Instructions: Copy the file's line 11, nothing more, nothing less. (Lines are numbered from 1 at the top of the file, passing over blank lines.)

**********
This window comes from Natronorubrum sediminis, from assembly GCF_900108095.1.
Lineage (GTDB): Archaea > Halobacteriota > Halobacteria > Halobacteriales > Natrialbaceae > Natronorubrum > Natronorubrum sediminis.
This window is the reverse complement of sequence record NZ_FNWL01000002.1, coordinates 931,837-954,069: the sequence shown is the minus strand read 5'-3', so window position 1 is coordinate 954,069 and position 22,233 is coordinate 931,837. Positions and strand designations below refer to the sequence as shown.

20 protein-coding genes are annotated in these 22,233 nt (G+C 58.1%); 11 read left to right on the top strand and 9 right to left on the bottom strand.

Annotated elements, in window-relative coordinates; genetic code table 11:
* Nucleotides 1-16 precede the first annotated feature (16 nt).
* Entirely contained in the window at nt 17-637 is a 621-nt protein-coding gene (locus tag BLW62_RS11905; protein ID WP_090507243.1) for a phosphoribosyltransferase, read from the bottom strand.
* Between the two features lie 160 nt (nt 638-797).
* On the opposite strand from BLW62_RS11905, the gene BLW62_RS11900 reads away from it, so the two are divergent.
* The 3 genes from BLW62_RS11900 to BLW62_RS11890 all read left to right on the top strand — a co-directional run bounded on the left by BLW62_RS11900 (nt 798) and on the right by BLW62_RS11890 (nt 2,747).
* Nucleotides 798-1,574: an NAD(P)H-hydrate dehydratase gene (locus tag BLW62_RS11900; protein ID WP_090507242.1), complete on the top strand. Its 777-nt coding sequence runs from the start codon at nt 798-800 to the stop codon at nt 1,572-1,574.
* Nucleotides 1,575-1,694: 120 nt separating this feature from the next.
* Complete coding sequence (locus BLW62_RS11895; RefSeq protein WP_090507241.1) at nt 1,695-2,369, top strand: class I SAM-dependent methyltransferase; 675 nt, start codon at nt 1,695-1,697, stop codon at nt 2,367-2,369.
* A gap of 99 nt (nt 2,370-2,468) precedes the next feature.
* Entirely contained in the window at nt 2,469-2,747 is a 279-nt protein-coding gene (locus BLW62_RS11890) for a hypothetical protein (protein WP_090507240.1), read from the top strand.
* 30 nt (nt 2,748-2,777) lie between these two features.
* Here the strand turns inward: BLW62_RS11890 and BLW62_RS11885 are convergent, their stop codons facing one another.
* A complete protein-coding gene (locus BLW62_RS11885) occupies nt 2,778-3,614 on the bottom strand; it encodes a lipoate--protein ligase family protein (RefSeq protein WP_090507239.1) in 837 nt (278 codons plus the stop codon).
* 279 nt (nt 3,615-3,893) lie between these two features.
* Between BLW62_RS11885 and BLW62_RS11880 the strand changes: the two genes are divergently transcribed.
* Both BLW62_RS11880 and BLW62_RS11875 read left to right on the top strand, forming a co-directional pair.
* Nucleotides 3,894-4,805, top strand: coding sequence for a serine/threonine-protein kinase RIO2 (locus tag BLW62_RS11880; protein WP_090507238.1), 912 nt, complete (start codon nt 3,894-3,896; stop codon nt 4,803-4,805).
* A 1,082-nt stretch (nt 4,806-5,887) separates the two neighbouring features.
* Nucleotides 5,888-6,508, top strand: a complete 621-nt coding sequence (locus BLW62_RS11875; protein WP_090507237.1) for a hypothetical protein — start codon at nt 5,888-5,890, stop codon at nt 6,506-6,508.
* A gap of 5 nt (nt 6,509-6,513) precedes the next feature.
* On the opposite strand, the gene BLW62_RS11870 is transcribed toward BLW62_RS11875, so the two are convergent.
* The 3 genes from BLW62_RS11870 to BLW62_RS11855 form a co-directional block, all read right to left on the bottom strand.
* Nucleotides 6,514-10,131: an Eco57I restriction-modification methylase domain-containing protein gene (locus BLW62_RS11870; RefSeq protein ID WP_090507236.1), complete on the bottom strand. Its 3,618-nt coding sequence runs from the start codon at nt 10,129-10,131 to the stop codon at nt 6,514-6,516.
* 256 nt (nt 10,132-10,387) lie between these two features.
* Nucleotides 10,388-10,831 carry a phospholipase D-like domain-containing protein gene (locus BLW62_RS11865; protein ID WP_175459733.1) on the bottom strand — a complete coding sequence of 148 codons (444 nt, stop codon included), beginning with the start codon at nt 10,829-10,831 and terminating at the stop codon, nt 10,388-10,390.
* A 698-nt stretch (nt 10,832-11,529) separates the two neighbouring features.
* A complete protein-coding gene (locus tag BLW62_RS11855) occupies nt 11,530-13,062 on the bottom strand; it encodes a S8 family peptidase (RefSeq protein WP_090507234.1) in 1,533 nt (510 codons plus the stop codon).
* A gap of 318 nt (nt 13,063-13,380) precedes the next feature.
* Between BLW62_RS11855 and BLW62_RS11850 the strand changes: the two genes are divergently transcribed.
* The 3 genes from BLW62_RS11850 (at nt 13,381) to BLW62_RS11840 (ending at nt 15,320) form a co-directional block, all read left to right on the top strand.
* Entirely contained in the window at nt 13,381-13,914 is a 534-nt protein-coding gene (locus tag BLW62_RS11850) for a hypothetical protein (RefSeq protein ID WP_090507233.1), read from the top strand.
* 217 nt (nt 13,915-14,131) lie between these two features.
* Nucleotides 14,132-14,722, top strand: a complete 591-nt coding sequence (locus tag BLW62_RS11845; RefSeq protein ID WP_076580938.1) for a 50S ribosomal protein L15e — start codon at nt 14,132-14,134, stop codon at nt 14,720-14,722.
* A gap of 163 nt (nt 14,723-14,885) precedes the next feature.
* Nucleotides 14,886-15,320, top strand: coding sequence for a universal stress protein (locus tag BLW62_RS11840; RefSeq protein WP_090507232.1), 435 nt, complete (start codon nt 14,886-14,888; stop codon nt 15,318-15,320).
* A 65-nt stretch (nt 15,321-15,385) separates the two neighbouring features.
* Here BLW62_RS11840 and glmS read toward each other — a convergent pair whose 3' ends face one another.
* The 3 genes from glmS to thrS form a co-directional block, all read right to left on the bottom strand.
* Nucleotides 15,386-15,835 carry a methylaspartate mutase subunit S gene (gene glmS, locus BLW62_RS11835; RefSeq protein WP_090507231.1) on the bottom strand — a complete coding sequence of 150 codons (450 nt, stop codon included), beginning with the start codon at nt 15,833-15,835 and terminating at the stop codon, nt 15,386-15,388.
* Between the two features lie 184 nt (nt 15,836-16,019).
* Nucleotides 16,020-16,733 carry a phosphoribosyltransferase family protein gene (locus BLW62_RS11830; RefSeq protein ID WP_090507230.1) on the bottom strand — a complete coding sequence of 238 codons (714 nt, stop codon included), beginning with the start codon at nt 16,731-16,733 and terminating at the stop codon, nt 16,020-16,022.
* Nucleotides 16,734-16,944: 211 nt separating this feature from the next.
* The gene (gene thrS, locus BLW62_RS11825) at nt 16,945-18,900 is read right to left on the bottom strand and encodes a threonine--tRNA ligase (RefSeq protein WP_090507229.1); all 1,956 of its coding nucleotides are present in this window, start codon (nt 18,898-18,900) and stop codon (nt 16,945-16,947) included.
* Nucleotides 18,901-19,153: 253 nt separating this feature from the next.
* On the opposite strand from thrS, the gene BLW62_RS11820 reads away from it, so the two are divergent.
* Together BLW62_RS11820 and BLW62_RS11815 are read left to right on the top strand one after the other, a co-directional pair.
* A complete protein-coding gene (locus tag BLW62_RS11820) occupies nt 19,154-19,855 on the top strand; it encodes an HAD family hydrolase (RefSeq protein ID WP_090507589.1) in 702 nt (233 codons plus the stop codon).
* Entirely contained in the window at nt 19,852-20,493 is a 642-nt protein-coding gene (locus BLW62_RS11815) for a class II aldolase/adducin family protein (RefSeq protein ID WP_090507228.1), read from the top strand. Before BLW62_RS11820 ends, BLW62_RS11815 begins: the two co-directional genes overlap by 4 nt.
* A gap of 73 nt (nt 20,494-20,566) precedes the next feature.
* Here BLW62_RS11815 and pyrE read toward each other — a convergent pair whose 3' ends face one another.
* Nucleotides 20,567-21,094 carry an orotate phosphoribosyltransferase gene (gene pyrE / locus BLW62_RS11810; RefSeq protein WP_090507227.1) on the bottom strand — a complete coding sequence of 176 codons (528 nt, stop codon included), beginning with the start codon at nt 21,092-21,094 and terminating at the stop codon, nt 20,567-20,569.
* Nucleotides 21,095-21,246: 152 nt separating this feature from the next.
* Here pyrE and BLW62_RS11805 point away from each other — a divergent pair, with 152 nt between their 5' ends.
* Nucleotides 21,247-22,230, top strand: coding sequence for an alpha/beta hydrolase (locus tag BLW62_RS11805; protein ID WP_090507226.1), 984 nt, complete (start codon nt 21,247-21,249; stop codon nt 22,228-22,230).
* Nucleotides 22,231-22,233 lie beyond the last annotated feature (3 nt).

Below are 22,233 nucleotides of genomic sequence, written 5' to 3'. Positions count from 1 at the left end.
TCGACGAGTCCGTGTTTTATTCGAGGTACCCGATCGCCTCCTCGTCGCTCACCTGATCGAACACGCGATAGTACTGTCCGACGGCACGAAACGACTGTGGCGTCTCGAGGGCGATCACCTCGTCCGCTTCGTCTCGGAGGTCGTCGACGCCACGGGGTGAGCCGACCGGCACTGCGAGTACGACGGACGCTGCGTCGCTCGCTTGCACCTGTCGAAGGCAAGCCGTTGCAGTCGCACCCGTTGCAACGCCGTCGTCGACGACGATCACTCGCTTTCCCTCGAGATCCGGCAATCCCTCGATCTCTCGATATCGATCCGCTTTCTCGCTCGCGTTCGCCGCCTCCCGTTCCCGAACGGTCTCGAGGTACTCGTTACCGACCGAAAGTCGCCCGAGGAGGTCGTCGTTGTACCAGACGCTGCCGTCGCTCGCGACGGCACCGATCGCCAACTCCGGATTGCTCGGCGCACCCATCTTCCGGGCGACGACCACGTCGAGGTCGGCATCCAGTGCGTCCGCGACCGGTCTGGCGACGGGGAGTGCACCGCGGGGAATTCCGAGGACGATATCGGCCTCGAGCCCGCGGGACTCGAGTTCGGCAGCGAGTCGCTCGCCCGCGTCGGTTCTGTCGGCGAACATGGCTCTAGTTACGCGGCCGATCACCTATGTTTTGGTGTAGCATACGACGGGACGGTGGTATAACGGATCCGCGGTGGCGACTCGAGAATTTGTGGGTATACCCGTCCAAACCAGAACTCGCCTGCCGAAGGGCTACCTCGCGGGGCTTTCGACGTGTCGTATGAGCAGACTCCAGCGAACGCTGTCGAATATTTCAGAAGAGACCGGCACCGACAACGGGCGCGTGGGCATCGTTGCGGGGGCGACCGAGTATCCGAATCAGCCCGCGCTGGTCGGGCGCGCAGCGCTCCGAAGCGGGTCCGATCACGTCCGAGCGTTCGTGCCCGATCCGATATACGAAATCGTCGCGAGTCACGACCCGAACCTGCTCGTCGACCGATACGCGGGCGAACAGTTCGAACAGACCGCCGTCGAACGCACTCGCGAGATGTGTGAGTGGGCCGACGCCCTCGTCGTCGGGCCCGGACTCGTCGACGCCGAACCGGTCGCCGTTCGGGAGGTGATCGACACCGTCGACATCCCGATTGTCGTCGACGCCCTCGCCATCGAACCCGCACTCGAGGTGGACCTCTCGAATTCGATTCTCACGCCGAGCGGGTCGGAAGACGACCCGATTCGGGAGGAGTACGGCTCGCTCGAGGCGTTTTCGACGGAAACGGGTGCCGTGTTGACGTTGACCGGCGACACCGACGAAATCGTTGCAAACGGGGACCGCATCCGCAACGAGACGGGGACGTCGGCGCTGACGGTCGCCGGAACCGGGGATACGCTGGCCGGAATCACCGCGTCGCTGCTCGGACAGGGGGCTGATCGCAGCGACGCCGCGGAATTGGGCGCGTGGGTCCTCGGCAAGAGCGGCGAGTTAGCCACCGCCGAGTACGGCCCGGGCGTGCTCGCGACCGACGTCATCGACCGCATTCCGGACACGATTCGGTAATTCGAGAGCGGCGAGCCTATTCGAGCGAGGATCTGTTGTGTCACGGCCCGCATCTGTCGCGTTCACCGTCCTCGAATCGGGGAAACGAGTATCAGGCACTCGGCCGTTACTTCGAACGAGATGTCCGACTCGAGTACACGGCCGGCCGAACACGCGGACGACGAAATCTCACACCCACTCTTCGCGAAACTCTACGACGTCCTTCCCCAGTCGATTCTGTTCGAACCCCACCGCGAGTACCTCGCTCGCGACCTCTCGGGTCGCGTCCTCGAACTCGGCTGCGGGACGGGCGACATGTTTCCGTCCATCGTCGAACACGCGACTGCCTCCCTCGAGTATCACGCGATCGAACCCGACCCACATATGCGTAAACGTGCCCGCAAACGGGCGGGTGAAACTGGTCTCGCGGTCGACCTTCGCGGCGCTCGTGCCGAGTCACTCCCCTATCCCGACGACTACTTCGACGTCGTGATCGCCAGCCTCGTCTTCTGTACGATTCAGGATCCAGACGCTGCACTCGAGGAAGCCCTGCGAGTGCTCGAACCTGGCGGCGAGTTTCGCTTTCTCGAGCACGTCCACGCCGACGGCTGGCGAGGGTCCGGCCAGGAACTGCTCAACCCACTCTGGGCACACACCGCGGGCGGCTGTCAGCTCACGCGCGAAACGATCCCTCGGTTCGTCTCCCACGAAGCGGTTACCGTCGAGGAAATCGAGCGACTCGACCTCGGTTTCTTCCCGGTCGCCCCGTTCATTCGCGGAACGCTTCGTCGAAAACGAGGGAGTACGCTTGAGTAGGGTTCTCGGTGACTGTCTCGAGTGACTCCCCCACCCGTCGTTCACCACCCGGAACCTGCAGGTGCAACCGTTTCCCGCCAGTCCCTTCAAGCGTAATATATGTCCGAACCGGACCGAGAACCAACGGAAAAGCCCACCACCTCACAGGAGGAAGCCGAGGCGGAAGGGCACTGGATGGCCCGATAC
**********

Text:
* Nucleotides 798-1,574: an NAD(P)H-hydrate dehydratase gene (locus tag BLW62_RS11900; protein ID WP_090507242.1), complete on the top strand. Its 777-nt coding sequence runs from the start codon at nt 798-800 to the stop codon at nt 1,572-1,574.